Pooling Public-Private Partnership Best Practices
Tuesday, January 20, 2015
Government leaders today have recognized the need to engage the private sector in development.
While in the past, federal agencies supplied the majority of funding going toward developing countries, that percentage has continued to decrease over time — it is now down to around 9 percent. With 91 percent of global development funding now provided by nongovernment sources, the private sector has become a major player in the global development effort, and it is becoming increasingly important to find common objectives that garner their investment.
The University of Notre Dame Initiative for Global Development has played a part in convening a variety of actors to discuss shared values in public-private partnerships and examine multifaceted solutions that work for all stakeholders. Through discussions and dialogue with leaders from nongovernmental organizations, universities and the government, including those from the U.S. Agency for International Development, U.S. Department of State and Millennium Challenge Corp.; and corporate representatives from companies such as Accenture, IBM, Hewlett-Packard, Deloitte, Cummins, Boeing, PricewaterhouseCoopers, Xerox, SAP, Microsoft and Caterpillar.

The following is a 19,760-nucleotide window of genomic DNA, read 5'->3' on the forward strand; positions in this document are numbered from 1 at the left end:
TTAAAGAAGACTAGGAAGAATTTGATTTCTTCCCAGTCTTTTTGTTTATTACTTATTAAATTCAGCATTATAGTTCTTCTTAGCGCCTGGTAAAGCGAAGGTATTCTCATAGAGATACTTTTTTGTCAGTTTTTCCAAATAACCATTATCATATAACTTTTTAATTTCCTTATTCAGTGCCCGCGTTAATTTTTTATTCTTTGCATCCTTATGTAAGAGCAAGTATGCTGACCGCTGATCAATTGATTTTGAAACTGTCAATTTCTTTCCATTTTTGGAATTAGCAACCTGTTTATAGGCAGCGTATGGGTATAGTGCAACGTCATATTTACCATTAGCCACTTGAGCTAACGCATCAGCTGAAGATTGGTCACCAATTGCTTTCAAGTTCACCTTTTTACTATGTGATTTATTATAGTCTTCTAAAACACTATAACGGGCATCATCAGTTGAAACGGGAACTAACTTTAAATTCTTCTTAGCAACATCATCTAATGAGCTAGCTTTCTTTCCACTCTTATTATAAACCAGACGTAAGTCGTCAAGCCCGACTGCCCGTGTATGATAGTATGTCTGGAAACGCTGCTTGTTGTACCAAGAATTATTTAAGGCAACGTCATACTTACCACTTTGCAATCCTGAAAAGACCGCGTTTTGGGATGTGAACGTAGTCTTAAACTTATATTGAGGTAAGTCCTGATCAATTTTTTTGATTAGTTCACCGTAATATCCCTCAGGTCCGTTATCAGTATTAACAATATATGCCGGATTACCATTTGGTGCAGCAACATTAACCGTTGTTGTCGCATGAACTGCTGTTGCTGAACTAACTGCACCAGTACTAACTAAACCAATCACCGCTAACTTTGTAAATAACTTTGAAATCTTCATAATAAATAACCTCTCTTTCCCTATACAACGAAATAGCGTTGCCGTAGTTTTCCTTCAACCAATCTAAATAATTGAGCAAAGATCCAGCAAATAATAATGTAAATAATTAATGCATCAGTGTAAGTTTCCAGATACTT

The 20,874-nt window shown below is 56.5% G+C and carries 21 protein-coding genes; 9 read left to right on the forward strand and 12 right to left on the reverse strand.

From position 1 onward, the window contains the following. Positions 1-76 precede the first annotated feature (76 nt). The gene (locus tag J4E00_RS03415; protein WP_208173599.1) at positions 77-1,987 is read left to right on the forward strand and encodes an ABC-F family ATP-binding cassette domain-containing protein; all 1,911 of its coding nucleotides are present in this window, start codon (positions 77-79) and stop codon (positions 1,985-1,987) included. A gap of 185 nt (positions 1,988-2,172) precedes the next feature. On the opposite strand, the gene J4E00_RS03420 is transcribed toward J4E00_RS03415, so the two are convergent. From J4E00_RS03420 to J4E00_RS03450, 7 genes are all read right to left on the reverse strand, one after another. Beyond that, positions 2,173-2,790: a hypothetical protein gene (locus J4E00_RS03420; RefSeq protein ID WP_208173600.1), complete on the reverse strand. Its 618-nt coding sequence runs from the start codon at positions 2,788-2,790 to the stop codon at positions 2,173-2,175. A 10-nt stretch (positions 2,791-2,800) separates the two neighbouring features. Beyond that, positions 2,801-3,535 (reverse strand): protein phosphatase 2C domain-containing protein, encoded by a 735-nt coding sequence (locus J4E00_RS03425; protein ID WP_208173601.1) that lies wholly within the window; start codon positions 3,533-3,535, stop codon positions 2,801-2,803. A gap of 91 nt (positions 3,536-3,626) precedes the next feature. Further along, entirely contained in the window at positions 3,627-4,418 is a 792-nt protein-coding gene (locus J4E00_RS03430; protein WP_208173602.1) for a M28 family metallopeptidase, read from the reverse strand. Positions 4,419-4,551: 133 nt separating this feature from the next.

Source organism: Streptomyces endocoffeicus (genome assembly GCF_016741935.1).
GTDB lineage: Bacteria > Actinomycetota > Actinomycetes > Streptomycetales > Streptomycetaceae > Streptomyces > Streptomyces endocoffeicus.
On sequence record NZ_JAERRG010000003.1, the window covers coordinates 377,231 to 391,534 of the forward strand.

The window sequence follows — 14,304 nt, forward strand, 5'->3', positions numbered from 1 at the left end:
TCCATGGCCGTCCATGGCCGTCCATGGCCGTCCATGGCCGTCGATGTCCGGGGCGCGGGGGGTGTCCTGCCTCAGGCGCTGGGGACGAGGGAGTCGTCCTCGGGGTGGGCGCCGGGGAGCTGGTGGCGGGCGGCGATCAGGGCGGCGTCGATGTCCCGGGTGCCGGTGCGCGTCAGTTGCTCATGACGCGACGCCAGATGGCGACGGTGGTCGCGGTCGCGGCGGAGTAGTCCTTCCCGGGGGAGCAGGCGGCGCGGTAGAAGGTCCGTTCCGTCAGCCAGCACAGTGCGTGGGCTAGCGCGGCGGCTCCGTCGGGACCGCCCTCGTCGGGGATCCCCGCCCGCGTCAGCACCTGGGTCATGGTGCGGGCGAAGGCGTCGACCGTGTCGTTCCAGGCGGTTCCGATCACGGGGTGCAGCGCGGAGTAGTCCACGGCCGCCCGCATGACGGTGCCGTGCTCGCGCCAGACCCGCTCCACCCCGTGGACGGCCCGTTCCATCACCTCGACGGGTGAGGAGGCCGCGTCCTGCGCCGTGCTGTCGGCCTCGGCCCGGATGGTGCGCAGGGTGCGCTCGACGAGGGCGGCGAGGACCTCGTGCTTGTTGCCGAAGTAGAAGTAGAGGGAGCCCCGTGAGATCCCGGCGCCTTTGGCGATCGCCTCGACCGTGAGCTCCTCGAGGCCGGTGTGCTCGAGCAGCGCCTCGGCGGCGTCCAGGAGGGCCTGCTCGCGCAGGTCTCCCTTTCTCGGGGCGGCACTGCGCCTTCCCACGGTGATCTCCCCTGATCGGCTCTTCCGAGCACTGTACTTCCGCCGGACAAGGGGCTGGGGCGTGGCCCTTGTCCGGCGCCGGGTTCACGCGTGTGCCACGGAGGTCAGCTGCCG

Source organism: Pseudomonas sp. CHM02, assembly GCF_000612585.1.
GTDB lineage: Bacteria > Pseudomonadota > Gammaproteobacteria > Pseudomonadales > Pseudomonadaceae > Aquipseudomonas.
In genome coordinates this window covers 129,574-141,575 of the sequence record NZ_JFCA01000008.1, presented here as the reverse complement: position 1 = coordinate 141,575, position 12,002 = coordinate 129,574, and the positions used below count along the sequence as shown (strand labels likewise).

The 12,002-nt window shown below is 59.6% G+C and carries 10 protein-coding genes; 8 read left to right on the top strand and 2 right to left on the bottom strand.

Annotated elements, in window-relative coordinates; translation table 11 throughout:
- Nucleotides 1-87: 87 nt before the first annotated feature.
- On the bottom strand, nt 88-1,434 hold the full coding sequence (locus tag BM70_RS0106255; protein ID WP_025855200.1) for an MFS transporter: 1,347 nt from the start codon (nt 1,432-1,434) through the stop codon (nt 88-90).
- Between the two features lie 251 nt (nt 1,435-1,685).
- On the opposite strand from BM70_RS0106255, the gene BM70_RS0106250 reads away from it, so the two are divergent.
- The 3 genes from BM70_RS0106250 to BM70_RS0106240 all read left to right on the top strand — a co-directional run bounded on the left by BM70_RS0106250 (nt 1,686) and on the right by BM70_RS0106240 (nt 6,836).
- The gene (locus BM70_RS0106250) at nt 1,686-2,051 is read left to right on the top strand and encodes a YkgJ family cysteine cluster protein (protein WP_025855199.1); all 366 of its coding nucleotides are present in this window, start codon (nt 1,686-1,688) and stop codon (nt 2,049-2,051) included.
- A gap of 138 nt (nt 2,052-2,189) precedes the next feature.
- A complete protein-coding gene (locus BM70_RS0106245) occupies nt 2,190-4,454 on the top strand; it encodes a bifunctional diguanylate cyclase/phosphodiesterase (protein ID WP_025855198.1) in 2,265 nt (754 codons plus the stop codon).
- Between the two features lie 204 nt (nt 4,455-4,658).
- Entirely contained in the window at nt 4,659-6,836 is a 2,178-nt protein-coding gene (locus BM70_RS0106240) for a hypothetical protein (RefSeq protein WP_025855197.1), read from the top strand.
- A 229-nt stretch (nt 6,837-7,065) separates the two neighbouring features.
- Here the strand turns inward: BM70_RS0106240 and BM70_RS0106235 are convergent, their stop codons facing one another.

During these roundtable discussions, business, government, NGOs and university stakeholders identified 10 important best practices for partnership with the private sector:
1. The value of “bridge” employees: Hiring employees who can serve as a bridge between organizations — between academic institutions and corporations or NGO implementers and corporations — can promote better partnerships with more shared value.
Bridge employees must possess a unique skill set to work between distinct organizations and speak credibly to both parties. For example, bridge employees have the potential to help move forward operational research so it is useful to practitioners, or align global development projects with business investment models.
The World Bank Group and the Notre Dame Initiative for Global Development are two examples of organizations using this type of model. Organizations must be able to show their leadership the value proposition of having these bridge staff to build this type of infrastructure within their organization.